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Joseph Smith Descendant has a Story to Tell
Written by Michael De GrooteCreated: 21 March 2018
Article submitted by Julie Weber
I am writing to tell you what it has been like to be raised a descendant of Joseph Smith Jr. and Emma Hale Smith.
We were not allowed to talk to Mormons (or anyone) about our lineage. We were raised to believe that Mormons would either try to kill us or recruit us (and as children, we didn’t know which would be worse). We were encouraged to run from anyone with a Book of Mormon. We were sent to Baptist and Methodist churches and told to stay away from any other religion.
We were taught that the “Mormons in Utah” wanted to kill our great-great grandfather (though I didn’t know it then, I now think they were speaking of Joseph Jr. and Emma’s son, Alexander) and we were in danger around “them” (the “Utah Mormons”).
The ironic part is that when my mother became very ill (when I was about 10 years old) it was a Mormon family (LDS) that took care of my two sisters, my brother and me for weeks. When we were welcomed in the LDS Church, we were surprised (and relieved).
Still, we were not encouraged to speak of, or even really learn about, our lineage.
Our lineage wasn’t even really explained to us. We were only told that we were great-great-grandchildren of a “Joseph Smith” who was part of the beginning of the Mormon church. If we asked any more questions than that we were told to drop the subject because it was dangerous.
As time went on these messages became even more confusing and conflicting. When I was in my early 20s, it was an LDS family who saved the lives of my daughter and me when we were kidnapped by some very bad men.
And it was a Mormon family who rented me my first apartment and made sure I was safe.
And it was a Mormon family whose day care I took my own children to when they were little.
Still, my fear of talking to Mormons about religion or family lineage continued until I met Gracia Jones (my second cousin) only about 10 years ago.
Since then I have also met Michael and Darcy Kennedy and other members of our family who are Mormons (LDS) and have also met members of our family who are part of the Community of Christ (formerly known as the Reorganized Church of Jesus Christ of Latter Day Saints).
What I’ve found, both in our family and in the Mormons and
also the Community of Christ in general, is a very loving bunch of people.
People who are very family-oriented, very reasonable and very wonderful.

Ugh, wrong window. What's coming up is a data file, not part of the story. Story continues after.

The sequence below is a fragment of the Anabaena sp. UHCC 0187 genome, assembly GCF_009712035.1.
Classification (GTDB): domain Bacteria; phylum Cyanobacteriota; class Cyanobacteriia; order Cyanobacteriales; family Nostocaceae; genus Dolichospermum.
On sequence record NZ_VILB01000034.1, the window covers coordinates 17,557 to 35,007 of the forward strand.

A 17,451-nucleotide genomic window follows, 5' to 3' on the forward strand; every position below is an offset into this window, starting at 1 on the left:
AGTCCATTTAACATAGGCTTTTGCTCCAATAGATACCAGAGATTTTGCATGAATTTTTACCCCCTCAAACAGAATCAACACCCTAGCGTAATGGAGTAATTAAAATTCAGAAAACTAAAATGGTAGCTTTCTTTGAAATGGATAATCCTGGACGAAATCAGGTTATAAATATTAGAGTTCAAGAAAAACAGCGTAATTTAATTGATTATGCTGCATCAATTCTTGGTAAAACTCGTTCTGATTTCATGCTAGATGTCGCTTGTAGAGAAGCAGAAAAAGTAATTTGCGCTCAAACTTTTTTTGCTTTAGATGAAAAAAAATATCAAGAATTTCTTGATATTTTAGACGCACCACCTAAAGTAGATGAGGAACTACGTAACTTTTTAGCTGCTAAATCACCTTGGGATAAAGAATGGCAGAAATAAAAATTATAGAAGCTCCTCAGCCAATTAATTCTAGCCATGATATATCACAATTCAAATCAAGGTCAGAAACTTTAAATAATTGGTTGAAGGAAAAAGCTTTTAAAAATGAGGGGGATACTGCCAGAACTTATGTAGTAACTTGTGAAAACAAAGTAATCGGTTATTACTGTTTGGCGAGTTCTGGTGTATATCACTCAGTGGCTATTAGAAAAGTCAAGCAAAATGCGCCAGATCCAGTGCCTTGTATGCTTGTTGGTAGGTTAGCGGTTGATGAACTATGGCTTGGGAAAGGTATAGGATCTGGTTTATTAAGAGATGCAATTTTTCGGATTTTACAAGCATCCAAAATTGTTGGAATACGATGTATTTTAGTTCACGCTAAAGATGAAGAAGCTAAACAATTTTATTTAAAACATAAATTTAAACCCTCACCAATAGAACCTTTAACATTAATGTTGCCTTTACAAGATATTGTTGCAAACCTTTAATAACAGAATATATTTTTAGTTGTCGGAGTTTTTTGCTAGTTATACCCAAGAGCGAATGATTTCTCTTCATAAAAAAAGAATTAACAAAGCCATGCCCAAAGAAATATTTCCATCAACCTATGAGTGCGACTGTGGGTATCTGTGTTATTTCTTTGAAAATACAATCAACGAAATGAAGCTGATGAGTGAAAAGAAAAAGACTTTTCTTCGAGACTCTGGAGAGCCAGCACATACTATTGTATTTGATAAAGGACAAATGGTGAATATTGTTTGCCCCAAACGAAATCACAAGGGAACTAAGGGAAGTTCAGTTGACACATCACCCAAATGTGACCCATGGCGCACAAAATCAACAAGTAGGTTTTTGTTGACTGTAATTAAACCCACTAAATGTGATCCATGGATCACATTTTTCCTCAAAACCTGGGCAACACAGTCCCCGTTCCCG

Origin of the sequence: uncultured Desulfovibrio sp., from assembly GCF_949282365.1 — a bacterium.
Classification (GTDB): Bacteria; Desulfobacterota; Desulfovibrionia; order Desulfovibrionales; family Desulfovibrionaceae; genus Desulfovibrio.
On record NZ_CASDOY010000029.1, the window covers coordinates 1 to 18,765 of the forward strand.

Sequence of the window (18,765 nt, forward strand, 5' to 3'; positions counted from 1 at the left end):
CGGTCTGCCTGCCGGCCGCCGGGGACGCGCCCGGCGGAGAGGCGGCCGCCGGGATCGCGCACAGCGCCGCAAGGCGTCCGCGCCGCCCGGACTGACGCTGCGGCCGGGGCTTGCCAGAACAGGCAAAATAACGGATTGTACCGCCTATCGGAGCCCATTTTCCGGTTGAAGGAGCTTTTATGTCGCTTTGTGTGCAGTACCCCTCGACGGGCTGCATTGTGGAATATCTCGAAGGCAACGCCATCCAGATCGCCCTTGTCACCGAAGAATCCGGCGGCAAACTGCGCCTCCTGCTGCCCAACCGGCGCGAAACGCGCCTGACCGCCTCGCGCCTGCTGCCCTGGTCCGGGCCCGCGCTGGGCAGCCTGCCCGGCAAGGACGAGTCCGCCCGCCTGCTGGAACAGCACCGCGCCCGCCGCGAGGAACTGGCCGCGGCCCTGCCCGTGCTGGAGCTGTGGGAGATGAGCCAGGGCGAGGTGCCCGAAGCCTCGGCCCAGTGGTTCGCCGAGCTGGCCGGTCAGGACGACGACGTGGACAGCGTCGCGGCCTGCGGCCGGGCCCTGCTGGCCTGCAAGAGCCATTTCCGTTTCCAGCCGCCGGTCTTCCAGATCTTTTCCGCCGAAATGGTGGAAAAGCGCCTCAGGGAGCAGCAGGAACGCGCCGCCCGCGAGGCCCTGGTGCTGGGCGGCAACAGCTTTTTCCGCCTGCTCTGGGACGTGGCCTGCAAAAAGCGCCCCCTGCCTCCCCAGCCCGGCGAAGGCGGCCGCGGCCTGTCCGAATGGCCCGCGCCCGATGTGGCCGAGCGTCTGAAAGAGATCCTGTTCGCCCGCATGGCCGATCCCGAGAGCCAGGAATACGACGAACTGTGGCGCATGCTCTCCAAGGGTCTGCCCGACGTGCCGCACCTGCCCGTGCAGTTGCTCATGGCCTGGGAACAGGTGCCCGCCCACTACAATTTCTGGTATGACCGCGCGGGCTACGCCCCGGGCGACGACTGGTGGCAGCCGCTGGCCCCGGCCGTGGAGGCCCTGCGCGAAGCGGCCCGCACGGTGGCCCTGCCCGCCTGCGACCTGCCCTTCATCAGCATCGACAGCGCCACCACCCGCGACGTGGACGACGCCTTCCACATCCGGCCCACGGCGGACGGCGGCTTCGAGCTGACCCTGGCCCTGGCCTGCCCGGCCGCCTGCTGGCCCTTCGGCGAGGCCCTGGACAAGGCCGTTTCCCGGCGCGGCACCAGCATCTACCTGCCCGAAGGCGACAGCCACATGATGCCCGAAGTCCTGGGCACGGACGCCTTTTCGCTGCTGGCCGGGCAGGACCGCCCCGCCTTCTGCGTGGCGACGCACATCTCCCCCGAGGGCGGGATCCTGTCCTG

It’s been quite an experience learning these truths.
I wasn’t (at the Joseph Smith Jr. Family Organization meeting in Nauvoo in 2007) when the “healing document” letter of apology from Brigham Young’s family was first read, but I have since read it. Tears sprung into my eyes and my heart was filled.
I didn’t grow up knowing where the fear of Mormons started. I only know it was the reality of my childhood — and that fear had something to do, especially, with the “Mormons of Utah” who were led by a man named “Brigham Young” (whom I thought was an enemy of my great-great grandfather).
Things were whispered but never really explained or defined. They were like shadows in the corners you are taught to fear but you aren’t sure why. And they kept me from being able to reach out and become a part of the organization that realistically seemed to be filled with wonderful people with exceptionally good values and beliefs (and who seemed to keep coming up as protectors of me and my children rather than enemies).
It was quite a surprise to me to go to Nauvoo and see the statue of Joseph Smith Jr. and Brigham Young together looking out over the Mississippi standing as two friends excited at new prospects. Before that day I did not know they were friends who adored one another.
I have to admit it was difficult to readjust my old beliefs with the new information, but it was wonderful.
I cannot tell you how glad it makes me to know that our two families are working things out and that a light has been shined on the shadows I grew up learning to fear. I am glad that members of my family are (more and more) becoming Mormons. More than that, I am glad that my children will not be raised to fear Mormons, nor will my grandchildren or their children. This truly is a time of healing and blessings for our whole family.
Julie A. Weber-Baker lis a fifth-generation descendant of Joseph Smith Jr. and Emma Hale Smith.